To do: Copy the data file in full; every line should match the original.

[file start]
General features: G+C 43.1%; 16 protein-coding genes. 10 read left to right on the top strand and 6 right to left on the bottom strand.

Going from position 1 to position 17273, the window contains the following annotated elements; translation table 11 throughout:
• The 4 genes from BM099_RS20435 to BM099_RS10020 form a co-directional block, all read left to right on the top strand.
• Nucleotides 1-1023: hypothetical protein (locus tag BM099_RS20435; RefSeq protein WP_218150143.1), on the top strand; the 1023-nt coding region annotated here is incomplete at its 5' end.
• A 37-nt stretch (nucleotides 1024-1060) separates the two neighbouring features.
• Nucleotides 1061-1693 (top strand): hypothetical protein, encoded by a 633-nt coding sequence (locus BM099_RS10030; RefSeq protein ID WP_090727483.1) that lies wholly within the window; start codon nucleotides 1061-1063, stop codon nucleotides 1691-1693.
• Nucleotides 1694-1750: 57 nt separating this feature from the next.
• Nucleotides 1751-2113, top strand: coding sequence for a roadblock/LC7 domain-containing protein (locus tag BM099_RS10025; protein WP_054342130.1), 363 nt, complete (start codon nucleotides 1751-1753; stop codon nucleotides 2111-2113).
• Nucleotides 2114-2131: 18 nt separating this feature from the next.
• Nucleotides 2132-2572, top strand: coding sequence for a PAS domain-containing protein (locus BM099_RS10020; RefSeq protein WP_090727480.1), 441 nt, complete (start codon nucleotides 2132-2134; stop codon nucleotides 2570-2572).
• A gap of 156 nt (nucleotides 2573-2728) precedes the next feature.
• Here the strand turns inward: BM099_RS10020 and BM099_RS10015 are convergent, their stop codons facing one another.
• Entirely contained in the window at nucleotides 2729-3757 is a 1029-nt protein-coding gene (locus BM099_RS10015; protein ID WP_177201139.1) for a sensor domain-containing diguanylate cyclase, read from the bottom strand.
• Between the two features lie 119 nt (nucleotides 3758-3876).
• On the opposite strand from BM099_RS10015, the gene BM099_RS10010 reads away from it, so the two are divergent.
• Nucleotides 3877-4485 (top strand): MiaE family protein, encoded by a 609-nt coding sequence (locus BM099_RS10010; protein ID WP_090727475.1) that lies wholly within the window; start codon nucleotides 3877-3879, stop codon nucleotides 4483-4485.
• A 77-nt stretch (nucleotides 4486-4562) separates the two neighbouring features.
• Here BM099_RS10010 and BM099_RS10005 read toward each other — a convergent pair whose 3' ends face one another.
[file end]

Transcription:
General features: G+C 43.1%; 16 protein-coding genes. 10 read left to right on the top strand and 6 right to left on the bottom strand.

Going from position 1 to position 17273, the window contains the following annotated elements; translation table 11 throughout:
• The 4 genes from BM099_RS20435 to BM099_RS10020 form a co-directional block, all read left to right on the top strand.
• Nucleotides 1-1023: hypothetical protein (locus tag BM099_RS20435; RefSeq protein WP_218150143.1), on the top strand; the 1023-nt coding region annotated here is incomplete at its 5' end.
• A 37-nt stretch (nucleotides 1024-1060) separates the two neighbouring features.
• Nucleotides 1061-1693 (top strand): hypothetical protein, encoded by a 633-nt coding sequence (locus BM099_RS10030; RefSeq protein ID WP_090727483.1) that lies wholly within the window; start codon nucleotides 1061-1063, stop codon nucleotides 1691-1693.
• Nucleotides 1694-1750: 57 nt separating this feature from the next.
• Nucleotides 1751-2113, top strand: coding sequence for a roadblock/LC7 domain-containing protein (locus tag BM099_RS10025; protein WP_054342130.1), 363 nt, complete (start codon nucleotides 1751-1753; stop codon nucleotides 2111-2113).
• Nucleotides 2114-2131: 18 nt separating this feature from the next.
• Nucleotides 2132-2572, top strand: coding sequence for a PAS domain-containing protein (locus BM099_RS10020; RefSeq protein WP_090727480.1), 441 nt, complete (start codon nucleotides 2132-2134; stop codon nucleotides 2570-2572).
• A gap of 156 nt (nucleotides 2573-2728) precedes the next feature.
• Here the strand turns inward: BM099_RS10020 and BM099_RS10015 are convergent, their stop codons facing one another.
• Entirely contained in the window at nucleotides 2729-3757 is a 1029-nt protein-coding gene (locus BM099_RS10015; protein ID WP_177201139.1) for a sensor domain-containing diguanylate cyclase, read from the bottom strand.
• Between the two features lie 119 nt (nucleotides 3758-3876).
• On the opposite strand from BM099_RS10015, the gene BM099_RS10010 reads away from it, so the two are divergent.
• Nucleotides 3877-4485 (top strand): MiaE family protein, encoded by a 609-nt coding sequence (locus BM099_RS10010; protein ID WP_090727475.1) that lies wholly within the window; start codon nucleotides 3877-3879, stop codon nucleotides 4483-4485.
• A 77-nt stretch (nucleotides 4486-4562) separates the two neighbouring features.
• Here BM099_RS10010 and BM099_RS10005 read toward each other — a convergent pair whose 3' ends face one another.